* "Always obey your bosses." What I've learned: many employers that claim to have all the answers to the universe and make directives with 100% certainty are usually concealing gross deficiencies in practical experience, insight, cognitive skills, knowledge and (perish forbid) common sense. Try this little experiment. If your sales or marketing boss asks you right away to start doing something for or with your customers that makes absolutely no sense whatsoever (because you know your customers far better than your bosses), don't start doing it right away. I'm willing to wager nine times out of ten no one notices that you're not doing it, soon realizes just how stupid the idea was and will never mention it again and *presto* you've just avoided looking like a total schmuck to your client. Now, if they ask to do it a second time...get on that s#!*.

Now, I can't blame by Dad for giving me this advice. Maybe working conditions in the Fifties, Sixties and Seventies actually supported these principals. After all, I always get a chuckle when my Mom keeps doggedly asking every year what kind of Christmas bonus I'm going to get from whatever employer I've had over the past twelve years. I keep telling her just as doggedly that the kind of companies that used to do that for their employees now seem painfully few and far between.

After thinking it over for a bit I have to admit that if I were put in the same position I'd likely do the exact same thing my Dad did. In fact if I were ever to have a kid (unlikely if the procedure took like my Doctor promised) than I'd likely give him or her similar advice. Why? Because I'd hate to have an interaction like this with my kid:

Bart Simpson: "I am through with working! Working is for chumps!"
Homer: "Son, I'm proud of you! I was twice your age when I figured that out."

I want to give my hypothetical child an illusion about the importance of being earnest. I want L'il Dave (or Davette) to give potential employers the benefit of the doubt. I don't want them to be completely jaded even before they've worked a day in their life.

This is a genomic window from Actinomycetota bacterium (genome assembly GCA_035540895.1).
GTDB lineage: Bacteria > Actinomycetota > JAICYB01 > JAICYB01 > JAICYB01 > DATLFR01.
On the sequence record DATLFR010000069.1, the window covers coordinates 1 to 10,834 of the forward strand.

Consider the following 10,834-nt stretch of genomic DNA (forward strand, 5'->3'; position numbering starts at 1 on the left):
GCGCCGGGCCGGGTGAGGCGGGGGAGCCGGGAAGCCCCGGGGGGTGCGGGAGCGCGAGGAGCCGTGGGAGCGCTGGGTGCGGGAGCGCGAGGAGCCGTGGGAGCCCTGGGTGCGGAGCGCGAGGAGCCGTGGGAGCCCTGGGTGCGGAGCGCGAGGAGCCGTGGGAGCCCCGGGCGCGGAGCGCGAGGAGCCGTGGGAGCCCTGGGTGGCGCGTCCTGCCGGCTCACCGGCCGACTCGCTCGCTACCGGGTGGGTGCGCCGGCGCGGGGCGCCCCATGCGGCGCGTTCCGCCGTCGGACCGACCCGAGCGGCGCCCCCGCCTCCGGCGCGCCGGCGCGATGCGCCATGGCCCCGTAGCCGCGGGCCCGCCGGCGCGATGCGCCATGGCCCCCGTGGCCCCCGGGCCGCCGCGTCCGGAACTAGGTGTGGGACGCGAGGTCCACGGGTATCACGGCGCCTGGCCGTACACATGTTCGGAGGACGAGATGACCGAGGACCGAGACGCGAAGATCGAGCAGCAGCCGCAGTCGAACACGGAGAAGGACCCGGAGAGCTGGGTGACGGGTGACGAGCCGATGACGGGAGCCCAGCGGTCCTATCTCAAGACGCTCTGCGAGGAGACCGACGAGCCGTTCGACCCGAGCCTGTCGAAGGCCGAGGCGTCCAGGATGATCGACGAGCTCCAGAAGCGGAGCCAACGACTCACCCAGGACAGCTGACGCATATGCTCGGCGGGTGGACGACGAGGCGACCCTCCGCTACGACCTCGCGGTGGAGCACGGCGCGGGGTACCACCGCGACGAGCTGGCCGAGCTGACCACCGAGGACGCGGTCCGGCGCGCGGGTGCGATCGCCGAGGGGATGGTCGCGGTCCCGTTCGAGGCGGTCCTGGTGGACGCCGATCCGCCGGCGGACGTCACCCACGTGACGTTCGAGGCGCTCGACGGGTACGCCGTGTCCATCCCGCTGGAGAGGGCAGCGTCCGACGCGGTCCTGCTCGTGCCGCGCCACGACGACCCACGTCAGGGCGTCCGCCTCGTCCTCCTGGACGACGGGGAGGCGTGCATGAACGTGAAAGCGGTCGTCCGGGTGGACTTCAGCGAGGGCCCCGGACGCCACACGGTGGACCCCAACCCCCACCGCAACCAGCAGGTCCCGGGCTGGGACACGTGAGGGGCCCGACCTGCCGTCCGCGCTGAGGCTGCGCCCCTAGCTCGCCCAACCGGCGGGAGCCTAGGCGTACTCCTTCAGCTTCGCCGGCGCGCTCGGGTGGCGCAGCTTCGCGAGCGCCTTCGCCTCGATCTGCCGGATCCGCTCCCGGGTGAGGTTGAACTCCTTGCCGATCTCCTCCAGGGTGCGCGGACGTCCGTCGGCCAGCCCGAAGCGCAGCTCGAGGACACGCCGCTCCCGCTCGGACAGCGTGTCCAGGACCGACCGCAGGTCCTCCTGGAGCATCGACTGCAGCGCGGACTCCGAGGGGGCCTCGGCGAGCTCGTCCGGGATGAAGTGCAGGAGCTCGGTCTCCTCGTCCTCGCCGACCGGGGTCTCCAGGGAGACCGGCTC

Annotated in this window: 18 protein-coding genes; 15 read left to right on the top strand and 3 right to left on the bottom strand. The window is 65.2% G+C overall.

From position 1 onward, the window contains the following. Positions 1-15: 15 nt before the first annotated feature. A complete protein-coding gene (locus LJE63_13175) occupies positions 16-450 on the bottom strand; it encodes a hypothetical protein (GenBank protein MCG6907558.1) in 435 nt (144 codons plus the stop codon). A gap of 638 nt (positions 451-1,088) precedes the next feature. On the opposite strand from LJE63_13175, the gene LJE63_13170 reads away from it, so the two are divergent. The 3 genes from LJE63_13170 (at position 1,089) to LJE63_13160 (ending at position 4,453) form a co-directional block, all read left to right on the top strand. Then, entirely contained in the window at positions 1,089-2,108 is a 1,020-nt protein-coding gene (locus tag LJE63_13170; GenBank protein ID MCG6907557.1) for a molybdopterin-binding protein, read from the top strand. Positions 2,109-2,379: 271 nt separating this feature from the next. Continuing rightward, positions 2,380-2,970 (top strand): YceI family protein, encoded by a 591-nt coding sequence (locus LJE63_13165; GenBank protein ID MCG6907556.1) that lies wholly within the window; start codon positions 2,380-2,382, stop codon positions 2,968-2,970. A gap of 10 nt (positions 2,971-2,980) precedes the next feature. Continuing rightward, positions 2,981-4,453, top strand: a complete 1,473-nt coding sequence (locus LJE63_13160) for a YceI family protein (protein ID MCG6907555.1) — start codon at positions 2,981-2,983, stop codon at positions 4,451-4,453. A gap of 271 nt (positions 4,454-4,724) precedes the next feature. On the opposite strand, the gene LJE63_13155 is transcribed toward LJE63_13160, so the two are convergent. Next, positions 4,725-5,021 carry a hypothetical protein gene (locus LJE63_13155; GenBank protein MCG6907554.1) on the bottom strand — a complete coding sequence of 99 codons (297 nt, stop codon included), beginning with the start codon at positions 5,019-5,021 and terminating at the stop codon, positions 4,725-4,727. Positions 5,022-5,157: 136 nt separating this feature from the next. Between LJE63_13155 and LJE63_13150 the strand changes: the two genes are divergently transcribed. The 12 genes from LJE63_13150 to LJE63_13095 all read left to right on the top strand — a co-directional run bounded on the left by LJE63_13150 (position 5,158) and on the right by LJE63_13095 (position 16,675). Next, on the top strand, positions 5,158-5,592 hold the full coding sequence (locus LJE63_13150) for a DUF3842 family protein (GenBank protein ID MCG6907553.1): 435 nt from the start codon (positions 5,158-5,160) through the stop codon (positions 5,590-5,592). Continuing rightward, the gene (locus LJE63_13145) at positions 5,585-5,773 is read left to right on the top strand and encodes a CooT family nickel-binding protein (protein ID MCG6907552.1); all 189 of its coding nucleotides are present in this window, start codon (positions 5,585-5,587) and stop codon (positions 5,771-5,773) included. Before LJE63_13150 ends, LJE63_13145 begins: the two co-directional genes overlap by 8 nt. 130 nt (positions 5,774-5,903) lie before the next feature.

I just wish that employers would give me a bit more material to work with so I could speak to this with a bit more authority.

The other thing that messed me up is the fact that ever since I remember my Dad has made a respectable living from being a visual artist. I grew up watching him paint these tremendous landscapes, seascapes and a host of other photo realistic vistas. He did this and still managed to support a wife, a kid, a mortgage and car payments. I grew up in a household where I'd often be asked to slap jesso on a canvas and frame a painting just as readily as helping with the dishes or mowing a lawn. I grew up attending art exhibits, shows and sales witnessing first-hand that a diligent artist can be praised and rewarded.

I grew up thinking that any job you do in the short and precious span of time allocated to you in life must allow you to apply some personal stamp, some creative signature on it otherwise it's just a waste of time. Any organ donor can do that!

This can be just as simple as having the trust and authority to send an email to your staff that puts an important request in fictional story form, giving people goofy nicknames on tags for an informal team meeting or dressing like a cowboy and singing trail songs as an elementary school teacher.

But if you find yourself in a work environment where every aspect is controlled and every creative impulse has been beaten out of you, it's time to get the F#@&; out of Dodge. RIGHT NOW!

So, thanks Dad, not for the glass half empty but the glass half full. I'm considerably more jaded now but at least I can point to a time when I felt as if the world was my oyster.

Plus you've made me a pretty die-hard eternal optimist.

EPIC: A link to my Dad's/Idol's Website


FAIL: I know, it could have been a whole lot worse!